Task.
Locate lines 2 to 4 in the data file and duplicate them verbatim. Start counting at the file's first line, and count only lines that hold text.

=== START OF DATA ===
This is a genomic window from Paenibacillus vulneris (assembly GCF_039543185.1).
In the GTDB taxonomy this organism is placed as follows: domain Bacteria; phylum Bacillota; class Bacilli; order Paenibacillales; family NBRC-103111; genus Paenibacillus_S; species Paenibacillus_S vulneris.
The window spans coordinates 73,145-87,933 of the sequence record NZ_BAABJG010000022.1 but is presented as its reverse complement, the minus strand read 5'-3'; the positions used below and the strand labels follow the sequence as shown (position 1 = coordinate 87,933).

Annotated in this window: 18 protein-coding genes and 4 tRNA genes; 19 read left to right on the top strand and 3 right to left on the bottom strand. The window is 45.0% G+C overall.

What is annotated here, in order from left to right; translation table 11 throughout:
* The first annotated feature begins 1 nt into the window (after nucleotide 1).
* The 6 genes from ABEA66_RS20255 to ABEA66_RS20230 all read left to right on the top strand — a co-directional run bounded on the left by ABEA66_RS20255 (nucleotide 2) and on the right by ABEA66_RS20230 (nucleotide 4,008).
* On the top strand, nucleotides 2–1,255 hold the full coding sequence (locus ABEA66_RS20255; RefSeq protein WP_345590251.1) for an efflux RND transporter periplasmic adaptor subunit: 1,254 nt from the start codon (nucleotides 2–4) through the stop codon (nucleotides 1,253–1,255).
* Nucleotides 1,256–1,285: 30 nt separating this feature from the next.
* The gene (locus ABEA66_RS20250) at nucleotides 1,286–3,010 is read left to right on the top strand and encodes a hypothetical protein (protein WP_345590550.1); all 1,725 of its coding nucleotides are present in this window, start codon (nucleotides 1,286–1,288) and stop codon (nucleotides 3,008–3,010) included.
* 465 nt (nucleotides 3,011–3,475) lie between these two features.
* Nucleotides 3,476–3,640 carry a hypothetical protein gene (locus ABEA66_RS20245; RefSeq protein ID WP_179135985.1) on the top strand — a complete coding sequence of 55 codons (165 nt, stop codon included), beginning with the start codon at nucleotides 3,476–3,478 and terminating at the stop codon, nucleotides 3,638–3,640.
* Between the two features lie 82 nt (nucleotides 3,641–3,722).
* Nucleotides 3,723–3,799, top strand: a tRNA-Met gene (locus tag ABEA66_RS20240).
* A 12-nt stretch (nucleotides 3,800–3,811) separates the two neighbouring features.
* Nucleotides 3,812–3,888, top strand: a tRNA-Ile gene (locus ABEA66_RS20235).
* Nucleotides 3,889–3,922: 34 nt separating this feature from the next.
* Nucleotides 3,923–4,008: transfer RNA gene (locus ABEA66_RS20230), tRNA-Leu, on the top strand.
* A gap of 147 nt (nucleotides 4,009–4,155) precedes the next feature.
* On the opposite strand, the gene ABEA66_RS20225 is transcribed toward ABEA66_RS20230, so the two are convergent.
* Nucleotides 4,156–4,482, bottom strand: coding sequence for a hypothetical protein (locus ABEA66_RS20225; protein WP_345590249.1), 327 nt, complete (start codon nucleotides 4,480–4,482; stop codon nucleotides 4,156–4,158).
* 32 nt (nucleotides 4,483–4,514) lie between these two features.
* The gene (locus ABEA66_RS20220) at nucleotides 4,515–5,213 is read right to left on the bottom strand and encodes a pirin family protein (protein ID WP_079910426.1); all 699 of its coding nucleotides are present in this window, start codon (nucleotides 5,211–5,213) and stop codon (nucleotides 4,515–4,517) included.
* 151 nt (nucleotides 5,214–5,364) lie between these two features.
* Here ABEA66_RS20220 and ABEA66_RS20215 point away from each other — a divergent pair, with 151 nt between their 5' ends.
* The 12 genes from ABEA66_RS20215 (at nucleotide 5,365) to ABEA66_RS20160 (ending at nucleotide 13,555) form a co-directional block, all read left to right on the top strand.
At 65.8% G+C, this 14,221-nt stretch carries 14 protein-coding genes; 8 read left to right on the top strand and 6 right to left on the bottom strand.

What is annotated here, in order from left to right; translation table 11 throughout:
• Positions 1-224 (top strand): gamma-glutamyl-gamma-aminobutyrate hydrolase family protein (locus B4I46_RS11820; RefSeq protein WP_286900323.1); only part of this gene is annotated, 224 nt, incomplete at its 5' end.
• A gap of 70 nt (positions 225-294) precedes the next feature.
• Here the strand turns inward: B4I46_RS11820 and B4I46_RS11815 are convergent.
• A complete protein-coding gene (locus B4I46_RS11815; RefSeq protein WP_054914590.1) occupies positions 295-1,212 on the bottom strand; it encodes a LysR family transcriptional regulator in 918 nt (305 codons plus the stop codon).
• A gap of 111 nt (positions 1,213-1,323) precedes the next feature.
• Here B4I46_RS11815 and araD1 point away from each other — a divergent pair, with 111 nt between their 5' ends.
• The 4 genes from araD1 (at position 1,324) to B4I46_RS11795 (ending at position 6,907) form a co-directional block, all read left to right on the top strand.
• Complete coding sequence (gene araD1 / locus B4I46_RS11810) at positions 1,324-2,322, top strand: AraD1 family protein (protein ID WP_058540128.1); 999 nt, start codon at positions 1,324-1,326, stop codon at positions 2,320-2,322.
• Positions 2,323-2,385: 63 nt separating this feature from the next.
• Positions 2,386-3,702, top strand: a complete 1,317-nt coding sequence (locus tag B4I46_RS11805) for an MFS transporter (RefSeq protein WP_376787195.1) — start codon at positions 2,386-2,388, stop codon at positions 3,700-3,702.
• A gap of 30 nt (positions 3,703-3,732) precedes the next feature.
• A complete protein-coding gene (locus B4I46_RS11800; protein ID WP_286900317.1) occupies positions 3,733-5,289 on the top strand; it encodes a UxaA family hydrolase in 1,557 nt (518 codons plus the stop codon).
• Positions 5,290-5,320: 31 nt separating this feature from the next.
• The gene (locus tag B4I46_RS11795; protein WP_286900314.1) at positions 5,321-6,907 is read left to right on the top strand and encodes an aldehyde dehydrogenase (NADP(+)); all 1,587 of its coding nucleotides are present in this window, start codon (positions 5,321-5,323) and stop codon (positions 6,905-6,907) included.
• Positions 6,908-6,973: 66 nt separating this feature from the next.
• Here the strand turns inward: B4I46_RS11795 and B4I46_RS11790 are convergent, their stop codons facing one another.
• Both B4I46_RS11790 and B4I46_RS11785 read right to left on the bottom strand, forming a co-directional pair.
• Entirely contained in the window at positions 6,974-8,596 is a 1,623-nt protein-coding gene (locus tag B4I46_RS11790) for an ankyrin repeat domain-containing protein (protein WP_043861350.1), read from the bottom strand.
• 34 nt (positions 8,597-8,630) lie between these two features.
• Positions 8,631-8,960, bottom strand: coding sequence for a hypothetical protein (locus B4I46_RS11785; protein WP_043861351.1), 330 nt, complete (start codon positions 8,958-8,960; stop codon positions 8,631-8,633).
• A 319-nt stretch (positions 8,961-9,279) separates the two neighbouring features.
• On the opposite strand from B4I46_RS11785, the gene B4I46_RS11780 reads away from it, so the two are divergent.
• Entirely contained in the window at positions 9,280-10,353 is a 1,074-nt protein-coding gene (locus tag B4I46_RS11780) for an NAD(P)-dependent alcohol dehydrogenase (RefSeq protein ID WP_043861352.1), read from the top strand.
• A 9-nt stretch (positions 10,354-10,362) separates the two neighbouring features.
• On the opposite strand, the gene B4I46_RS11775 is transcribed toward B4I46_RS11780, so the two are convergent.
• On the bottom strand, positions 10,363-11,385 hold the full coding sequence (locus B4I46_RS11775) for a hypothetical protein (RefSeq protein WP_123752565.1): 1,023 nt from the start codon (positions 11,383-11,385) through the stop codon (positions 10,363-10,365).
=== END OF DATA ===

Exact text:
In the GTDB taxonomy this organism is placed as follows: domain Bacteria; phylum Bacillota; class Bacilli; order Paenibacillales; family NBRC-103111; genus Paenibacillus_S; species Paenibacillus_S vulneris.
The window spans coordinates 73,145-87,933 of the sequence record NZ_BAABJG010000022.1 but is presented as its reverse complement, the minus strand read 5'-3'; the positions used below and the strand labels follow the sequence as shown (position 1 = coordinate 87,933).

Annotated in this window: 18 protein-coding genes and 4 tRNA genes; 19 read left to right on the top strand and 3 right to left on the bottom strand. The window is 45.0% G+C overall.